For Ibn Sina, the soul will reach God through its intellect. His position is that the soul which is more developed, that is the soul that has developed its intellectual abilities, and has tried to comprehend the Intelligibles, will be able to fully enjoy heaven in the Afterlife. These are the higher souls. Lower souls, which are less developed intellectually, will be appeased with lesser pleasures. But the known enticements of Paradise–wine, houris, gardens–these are not the true delights. This is only a manner of speaking that the common people understand. The common people would not work to be good and follow religion if you actually told them their reward would be contemplating the Intelligibles, because they are not advanced enough to understand this. However, Ibn Sina never comes straight out and denies the existence of a physical Paradise, he keeps repeating that the utterances are metaphorical, symbolic or obscure.

Mulla Sadra extends Ibn Sina’s ideas further. He says that the body and soul develop in tandem. (His discussion of the origination of souls is not quite the same; as will be discussed below.) However, the body and soul are joined in life on earth. They work together and affect each other whether positively or negatively. Thus, a bad soul becomes worse through its actions and remains locked into its corporeality even after death. Although the body belonging to it has died, such a soul has not freed itself from material connections. The object of life on earth for Sadra was for the soul to move to a high intellectual plane. As a human being becomes intellectually and spiritually higher, the soul becomes more individuated and frees itself from mortal concerns. But regardless of whether souls develop well or badly, all souls develop; this is a process. In this sense when people die their souls have finished developing on earth.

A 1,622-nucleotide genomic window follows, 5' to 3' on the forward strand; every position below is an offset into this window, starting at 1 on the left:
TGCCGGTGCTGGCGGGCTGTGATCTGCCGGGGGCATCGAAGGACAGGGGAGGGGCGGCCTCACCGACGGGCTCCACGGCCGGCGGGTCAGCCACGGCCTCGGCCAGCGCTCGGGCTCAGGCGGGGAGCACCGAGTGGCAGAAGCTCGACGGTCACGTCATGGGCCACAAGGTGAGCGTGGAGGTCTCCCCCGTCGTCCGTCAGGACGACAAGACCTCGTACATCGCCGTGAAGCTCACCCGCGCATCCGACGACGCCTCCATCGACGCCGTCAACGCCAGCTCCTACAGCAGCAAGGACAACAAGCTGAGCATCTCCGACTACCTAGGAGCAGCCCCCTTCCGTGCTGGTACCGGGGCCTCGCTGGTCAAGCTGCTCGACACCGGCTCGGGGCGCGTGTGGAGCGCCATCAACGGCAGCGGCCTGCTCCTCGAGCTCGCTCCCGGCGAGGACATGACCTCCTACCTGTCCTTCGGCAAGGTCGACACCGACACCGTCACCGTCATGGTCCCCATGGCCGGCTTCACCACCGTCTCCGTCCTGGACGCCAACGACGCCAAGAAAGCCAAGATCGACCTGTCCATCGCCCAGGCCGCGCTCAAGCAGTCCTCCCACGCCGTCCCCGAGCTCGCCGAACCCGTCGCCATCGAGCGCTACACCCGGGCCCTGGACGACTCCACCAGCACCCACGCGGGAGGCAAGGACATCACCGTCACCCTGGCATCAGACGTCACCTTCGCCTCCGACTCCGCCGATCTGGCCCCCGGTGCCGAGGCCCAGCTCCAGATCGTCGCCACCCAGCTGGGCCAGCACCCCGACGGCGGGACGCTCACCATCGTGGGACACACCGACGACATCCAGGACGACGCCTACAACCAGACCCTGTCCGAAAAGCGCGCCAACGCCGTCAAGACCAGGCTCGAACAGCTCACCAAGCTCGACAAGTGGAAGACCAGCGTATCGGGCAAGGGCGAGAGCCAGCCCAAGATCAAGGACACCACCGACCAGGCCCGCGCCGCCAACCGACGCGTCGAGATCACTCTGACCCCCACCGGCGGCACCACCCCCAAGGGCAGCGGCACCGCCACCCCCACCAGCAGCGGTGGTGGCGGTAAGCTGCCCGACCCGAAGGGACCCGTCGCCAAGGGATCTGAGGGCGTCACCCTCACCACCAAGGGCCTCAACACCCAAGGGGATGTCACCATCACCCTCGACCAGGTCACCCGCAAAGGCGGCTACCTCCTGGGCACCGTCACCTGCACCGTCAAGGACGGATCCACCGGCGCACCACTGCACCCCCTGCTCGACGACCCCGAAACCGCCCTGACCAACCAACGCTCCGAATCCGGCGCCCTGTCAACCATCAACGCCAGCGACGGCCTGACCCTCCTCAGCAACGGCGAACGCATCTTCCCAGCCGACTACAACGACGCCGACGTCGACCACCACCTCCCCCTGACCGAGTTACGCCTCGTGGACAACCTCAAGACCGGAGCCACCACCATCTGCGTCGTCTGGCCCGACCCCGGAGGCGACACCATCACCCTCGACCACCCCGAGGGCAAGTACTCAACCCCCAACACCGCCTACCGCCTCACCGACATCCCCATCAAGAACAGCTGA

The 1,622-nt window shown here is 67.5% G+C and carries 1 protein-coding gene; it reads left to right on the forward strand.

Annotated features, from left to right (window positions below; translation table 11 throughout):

Thus the soul cannot be reborn. It would make no sense for a soul to go through this process another time. It is as if the soul’s goal in life is to transform the body also into a spiritual being by developing the intellect. This will allow the soul to move on to the next level after death. In al-Asfar Sadra discusses in detail how a soul grows in stages and cannot repeat these stages after they are completed.[3] In the third stage, the soul experiences the life of the Intelligibles and the intellect. Once a soul passes through this stage it cannot be repeated, therefore there is no reincarnation. Throughout its life the soul passes from potentiality to actuality. It cannot then be stripped again of actuality. To be re-connected with another body, such as a beast, it would have to be totally stripped of all its characteristics, which is impossible.